Rashbam and Ramban view the context of the arrangement of the camp merely as the reason for the law being given here. It would seem, however, that we may say more: that the very existence of the camp, with all of its arrangement and order, necessitates the removal of the impure. The prohibitions of impurity that are recorded in Sefer Vayikra, which are related to the sanctity of the camp of Israel as the encampment surrounding the Divine Presence, are dependent upon the actual arrangement of the camps around the Mishkan. For this reason it is only now, following the arrangement of the camps, that these prohibitions become applicable.


The same conclusion is supported by the Tosefta (Kelim Bava Kama 1:12): "During the journeys the camps have no status of sanctity, and one is not then punishable for matters of impurity" (see also Rashi on Gittin 60a). In other words, the prohibitions are dependent on the arrangement of the camps; when the camps break up [in order to journey onward], the prohibitions fall away.


Following the entry into the land, Bnei Yisrael no longer encamped around the Mishkan. There is a fundamental halakhic difference between the status of the place of encampment, and the status of the place of Israelite encampment in their land for all generations. The most obvious illustration of this difference concerns the license to eat "meat of desire." In the desert, while Bnei Yisrael encamped around the Mishkan, any consumption of meat required bringing the animal to the Mishkan as a sacrifice (Vayikra 17, and Ramban on verse 2). Only in preparation for entering the land were they permitted to eat "profane" meat (Devarim 12:15-22).


This, then, would seem to explain the discrepancy between the laws of impurity applicable to the generation of the desert, and the laws for future generations. The unit concerning the removal of the impure from the camp, based on the assumption that prior to the arrangement of the camps there was no such requirement, establishes that the problem of impurity arises only in the context of the encounter with the Sanctuary and its sacrifices. Only in the desert did the structure of the camps define the status of Bnei Yisrael as existing in a continuous encounter with the Sanctuary. The camp of Israel itself reflected, on a certain level, the sanctity of the Sanctuary.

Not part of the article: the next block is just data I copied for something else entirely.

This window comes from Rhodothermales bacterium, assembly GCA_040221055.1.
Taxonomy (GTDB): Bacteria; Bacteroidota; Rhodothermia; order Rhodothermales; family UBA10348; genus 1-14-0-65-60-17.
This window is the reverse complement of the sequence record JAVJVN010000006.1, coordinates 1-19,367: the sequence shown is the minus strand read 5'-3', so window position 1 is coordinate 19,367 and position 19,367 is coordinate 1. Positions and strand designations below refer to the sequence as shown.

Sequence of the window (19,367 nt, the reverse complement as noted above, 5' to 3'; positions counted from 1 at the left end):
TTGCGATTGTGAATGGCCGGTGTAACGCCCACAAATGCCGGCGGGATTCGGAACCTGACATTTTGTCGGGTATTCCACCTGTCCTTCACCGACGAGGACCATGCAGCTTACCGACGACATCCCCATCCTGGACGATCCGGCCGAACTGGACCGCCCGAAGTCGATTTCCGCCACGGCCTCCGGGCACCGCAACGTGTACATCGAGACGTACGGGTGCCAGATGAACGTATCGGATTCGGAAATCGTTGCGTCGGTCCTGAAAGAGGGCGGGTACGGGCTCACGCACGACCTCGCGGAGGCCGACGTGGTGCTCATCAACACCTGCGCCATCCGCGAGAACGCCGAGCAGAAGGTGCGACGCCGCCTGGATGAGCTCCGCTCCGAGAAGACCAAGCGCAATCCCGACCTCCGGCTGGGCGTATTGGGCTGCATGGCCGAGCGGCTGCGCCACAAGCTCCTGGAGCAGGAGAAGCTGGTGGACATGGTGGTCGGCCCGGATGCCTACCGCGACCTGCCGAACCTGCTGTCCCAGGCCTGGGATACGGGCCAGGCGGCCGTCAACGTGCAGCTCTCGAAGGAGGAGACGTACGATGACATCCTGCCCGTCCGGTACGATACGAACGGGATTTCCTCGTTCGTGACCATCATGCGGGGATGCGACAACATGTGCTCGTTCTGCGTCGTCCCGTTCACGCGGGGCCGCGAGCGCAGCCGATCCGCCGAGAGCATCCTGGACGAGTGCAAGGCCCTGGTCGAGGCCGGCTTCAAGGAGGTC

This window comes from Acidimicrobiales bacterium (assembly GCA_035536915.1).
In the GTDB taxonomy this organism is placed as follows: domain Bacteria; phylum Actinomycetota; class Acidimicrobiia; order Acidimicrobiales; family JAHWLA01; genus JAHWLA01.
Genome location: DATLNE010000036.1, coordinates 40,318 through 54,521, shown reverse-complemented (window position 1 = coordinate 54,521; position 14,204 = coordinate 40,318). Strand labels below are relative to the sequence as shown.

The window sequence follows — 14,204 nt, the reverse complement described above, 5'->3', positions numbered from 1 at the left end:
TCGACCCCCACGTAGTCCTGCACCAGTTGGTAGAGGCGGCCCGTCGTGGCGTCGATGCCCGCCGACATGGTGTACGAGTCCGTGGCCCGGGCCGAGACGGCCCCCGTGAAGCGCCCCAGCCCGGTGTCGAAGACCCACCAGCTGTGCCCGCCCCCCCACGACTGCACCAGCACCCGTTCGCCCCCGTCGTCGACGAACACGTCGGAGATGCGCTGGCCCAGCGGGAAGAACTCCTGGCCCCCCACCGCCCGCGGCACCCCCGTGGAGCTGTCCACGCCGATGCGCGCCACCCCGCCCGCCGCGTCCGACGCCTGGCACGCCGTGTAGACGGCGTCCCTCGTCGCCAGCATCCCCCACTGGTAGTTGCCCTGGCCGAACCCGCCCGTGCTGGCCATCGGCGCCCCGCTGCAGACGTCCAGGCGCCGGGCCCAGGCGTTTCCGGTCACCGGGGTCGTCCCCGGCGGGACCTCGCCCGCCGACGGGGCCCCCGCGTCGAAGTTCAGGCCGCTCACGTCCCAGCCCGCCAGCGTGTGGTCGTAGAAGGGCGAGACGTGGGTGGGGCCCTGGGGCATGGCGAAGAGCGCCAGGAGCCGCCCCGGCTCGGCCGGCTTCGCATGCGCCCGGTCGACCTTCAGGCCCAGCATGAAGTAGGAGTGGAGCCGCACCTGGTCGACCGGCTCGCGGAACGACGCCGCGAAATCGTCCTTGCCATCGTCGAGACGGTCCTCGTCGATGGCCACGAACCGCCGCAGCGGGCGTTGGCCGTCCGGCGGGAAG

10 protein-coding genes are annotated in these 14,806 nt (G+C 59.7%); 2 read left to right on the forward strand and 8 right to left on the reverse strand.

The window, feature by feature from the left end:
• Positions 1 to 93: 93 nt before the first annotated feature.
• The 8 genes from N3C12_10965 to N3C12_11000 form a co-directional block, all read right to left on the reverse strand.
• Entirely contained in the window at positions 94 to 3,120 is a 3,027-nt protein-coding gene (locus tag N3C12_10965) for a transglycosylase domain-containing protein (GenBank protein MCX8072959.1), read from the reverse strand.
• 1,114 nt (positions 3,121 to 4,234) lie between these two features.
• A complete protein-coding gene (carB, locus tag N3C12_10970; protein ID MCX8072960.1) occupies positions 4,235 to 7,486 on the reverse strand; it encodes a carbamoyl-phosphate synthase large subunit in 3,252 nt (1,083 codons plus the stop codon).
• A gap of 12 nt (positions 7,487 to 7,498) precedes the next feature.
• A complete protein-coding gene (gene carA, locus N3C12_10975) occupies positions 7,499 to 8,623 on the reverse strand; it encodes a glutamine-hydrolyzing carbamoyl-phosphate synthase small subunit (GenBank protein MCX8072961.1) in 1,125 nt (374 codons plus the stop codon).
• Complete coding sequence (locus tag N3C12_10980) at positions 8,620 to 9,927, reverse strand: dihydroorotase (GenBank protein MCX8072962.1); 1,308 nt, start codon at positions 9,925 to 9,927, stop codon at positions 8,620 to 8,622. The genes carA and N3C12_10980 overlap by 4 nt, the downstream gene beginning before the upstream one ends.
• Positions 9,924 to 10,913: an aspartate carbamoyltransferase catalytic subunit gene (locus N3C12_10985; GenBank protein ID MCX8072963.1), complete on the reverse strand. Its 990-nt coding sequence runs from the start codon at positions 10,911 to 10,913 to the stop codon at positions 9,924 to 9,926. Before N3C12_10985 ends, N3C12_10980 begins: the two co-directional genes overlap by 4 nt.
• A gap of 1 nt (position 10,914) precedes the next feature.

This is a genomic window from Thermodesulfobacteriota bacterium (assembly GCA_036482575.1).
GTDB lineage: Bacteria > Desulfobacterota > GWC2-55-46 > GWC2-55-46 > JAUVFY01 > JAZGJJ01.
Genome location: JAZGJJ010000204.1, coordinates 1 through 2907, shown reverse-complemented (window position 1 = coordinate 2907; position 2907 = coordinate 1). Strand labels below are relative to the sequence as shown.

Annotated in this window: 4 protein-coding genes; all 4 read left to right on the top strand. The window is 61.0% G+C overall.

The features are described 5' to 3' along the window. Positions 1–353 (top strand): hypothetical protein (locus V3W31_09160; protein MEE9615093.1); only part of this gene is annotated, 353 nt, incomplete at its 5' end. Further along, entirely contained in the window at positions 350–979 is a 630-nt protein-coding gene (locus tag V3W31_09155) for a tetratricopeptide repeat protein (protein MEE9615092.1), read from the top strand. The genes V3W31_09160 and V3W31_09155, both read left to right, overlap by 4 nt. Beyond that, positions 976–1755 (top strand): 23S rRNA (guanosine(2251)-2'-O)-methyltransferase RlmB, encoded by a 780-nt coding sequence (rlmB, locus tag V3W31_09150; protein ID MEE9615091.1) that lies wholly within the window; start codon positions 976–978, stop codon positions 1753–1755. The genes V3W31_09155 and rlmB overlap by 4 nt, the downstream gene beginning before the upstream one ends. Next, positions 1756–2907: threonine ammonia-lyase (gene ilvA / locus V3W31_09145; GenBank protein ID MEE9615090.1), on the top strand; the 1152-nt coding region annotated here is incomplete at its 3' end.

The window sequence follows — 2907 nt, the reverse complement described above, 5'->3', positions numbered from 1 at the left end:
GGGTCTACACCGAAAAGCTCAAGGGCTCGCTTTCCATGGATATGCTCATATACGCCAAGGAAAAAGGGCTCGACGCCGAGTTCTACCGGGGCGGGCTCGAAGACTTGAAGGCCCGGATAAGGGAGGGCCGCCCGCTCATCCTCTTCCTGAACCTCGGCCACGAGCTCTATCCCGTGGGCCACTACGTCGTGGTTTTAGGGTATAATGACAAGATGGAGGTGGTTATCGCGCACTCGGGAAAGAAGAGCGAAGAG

According to the above explanation, the formulations in Vayikra and Bamidbar which express an absolute prohibition concerning impurity, and which make mention of the Sanctuary – if at all – only as a reason for a law or for a punishment, refer to the reality of the desert; a reality of the Israelite encampment around the Mishkan. Indeed, the parashot in Sefer Vayikra, which were given at the Ohel Mo'ed, make explicit mention of the reality of the encampment. For example, Vayikra 4:12 – "He shall carry the whole ox outside of the camp…"; Vayikra 17:3 – "Any man of the house of Israel who slaughters an ox…in the camp, or who slaughters it outside of the camp…," etc.


It was clear that the prohibitions were related to and dependent upon the arrangement of the encampment (and for this reason the impure were not removed from the camp until after the encampment had actually been set up). Hence, when the Torah defines the settlement of Bnei Yisrael in their land, in Devarim 12, as a settlement of "distance" from the Temple, it thereby establishes that the applicability of the original halakha to the new reality is limited to a situation where an individual enters the Sanctuary in a state of impurity. Expressions such as, "He has defiled God's Sanctuary," are thus transformed from underlying assumptions to necessary conditions for the application of the law.


The Sanctity of Israel


The explanation that we developed above provides a good solution to four out of the five examples of impurity that we examined at the beginning of the shiur. However, it is of no value with regard to the prohibition of contact with the carcass of an impure animal (example b. above). As noted, in Parashat Shemini we are told (11:4-8): "But these you shall not eat… you shall not eat of their flesh, nor shall you touch their carcass; they are impure for you." The Torah states explicitly that it is forbidden to touch the carcass of an impure animal because of its impurity. Here we cannot claim that the prohibition is dependent on the arrangement of the camps. As we shall see, this prohibition is not dependent on the concept of "sanctity of space" at all.